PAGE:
Probate can take a long time. 

While the time frame for probating an estate can vary widely by the value, amount, and complexity of the deceased person’s accounts and property, probate is not generally a quick process.

It is not unusual for probates, even seemingly simple ones, to take six months to a year or more. During this time, your beneficiaries may not have easy access to the money and property you intended to leave them. A delay can be especially difficult for loved ones experiencing hardship.

In contrast, the living trust administration process is much more efficient. Bypassing probate can significantly expedite the disbursement of money and property so that beneficiaries can benefit from their inheritance sooner.

If you have property in multiple states, your family must repeat the probate process in each state where you hold property. This repetition can cost your loved ones even more time and money.

The good news is that with proper trust-centered estate planning, you can

  • Avoid probate in all states
  • Simplify the transfer of your financial legacy
  • Provide lifelong tax savings and asset protection for your family

What Are Revocable Living Trusts?

Accounts and property in a revocable living trust do not go through probate. Accounts and property that pass using a will guarantee probate.

When you draw up a living trust with your estate planning attorney, you appoint a trustee and a successor trustee. You act as the original trustee during your lifetime, while the successor trustee serves as your estate’s trustee after your death.

Working with your estate planning attorney to create a trust and place all assets in the trust can avoid probate entirely.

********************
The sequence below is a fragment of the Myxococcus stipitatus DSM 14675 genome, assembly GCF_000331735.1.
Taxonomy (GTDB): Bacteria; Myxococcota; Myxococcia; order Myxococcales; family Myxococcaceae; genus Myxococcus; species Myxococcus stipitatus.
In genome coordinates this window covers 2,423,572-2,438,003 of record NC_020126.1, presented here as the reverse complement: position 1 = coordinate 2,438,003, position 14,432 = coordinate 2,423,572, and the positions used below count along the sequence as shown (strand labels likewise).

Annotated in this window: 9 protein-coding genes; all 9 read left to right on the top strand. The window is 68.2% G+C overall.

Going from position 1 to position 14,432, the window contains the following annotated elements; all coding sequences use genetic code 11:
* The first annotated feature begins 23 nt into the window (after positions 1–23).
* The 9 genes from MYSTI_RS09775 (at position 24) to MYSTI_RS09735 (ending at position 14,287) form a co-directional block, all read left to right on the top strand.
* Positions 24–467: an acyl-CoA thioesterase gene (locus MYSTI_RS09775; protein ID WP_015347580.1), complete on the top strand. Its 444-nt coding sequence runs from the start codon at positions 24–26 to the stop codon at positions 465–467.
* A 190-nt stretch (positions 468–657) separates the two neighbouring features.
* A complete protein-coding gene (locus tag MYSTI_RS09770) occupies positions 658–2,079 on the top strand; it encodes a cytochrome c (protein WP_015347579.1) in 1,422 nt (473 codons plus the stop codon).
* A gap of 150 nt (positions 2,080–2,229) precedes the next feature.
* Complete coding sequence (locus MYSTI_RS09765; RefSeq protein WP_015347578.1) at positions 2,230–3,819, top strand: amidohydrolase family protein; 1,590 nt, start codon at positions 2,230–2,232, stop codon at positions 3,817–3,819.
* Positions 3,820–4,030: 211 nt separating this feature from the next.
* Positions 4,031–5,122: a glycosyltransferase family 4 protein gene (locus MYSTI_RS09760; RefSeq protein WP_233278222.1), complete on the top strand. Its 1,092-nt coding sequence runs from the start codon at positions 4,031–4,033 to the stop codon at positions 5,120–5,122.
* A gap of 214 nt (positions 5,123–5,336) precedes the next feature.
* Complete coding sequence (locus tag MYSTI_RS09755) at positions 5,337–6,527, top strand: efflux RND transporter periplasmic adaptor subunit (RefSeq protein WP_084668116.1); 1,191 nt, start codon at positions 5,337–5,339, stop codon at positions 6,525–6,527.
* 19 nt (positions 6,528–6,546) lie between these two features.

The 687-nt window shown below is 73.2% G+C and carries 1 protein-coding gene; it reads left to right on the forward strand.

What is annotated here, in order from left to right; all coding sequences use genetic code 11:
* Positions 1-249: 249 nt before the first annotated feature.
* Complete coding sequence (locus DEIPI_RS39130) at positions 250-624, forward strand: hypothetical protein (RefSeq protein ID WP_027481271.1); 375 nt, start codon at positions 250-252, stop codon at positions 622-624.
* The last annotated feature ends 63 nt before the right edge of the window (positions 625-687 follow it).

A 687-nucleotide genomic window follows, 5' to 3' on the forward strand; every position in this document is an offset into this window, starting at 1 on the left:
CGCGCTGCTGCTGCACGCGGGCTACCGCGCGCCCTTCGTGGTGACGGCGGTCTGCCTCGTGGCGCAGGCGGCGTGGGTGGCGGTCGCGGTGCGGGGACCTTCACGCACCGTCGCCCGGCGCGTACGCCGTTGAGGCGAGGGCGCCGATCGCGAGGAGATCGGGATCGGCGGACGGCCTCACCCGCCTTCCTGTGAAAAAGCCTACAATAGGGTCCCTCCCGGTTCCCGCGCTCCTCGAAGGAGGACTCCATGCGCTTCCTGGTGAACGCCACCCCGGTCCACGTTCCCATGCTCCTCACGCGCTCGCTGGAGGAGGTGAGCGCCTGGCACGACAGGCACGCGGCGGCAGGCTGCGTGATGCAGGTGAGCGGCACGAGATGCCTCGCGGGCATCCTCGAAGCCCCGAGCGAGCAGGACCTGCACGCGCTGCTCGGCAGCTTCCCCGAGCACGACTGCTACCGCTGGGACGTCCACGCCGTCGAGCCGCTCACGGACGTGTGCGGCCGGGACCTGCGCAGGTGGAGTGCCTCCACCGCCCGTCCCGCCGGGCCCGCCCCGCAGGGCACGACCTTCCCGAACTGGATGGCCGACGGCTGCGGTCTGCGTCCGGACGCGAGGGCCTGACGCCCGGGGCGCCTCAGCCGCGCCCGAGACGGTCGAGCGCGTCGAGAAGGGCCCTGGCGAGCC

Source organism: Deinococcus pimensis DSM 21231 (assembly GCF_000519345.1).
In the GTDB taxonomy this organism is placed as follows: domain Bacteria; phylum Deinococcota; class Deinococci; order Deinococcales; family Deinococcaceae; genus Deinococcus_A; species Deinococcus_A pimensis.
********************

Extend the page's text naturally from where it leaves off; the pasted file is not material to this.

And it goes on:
However, avoiding probate is not all a revocable living trust can do for you.

Consider These Reasons to Open a Revocable Living Trus

Avoid Guardianship If You Become Incapacitated or Legally Incompetent

A revocable living trust allows you to name your spouse, partner, child, or another trusted person to manage your money and property. If you become unable to manage your own affairs, your trustee will begin managing any assets you transferred to the trust.

In contrast, a will only becomes effective when you die, so a will is useless in avoiding guardianship proceedings during your life.

Maintain Privacy After Death

A will is a public document. Anyone, including nosy neighbors, predators, and unscrupulous distant relatives, can discover what you owned. They can also see who your heirs are if you have a will.

A trust is not a public document. It allows you to maintain your loved ones’ privacy after death.

More Protection From Court Challenges

Although court challenges to wills and trusts occur, attacking a trust is generally much more complex than attacking a will. The reason? Trust provisions are not made public.

Protection from Creditors

A trust also often allows your beneficiaries to receive benefits from trust assets while keeping them safe from seizure by creditors. Your beneficiaries’ creditors may include:

  • Divorcing spouses
  • Car accident litigants
  • Bankruptcy trustees
  • Business failures

How a Trustee Handles Your Estate Administration

A trustee manages your assets as a fiduciary. A trustee fiduciary is charged with acting in the best interest of the person’s estate. The trustee handles all aspects of the estate duties.

Trust management may involve:

  • Responsibilities to manage the care of minor children
  • Managing trust assets for the beneficiaries until a certain age or the satisfaction of other contingencies
  • Handling all of the trust’s assets according to trust documents
  • Making monthly payments to special needs or disabled beneficiaries
  • Investing finances to manage the trust assets on behalf of beneficiaries
  • Distributing assets
  • Other responsibilities

Our Experienced Estate Planning Attorneys Can Help

At Vail Gardner Law, our knowledgeable estate planning attorneys can help you look at your goals and financial and family situation to design an estate plan personalized to your needs.

We will help you determine if a revocable living trust is the best choice for you and also provide counsel on other estate planning documents, such as advanced healthcare directives and power of attorney forms.

Call us today at (919) 246-6676 to get started on your estate plan and give your loved ones peace of mind.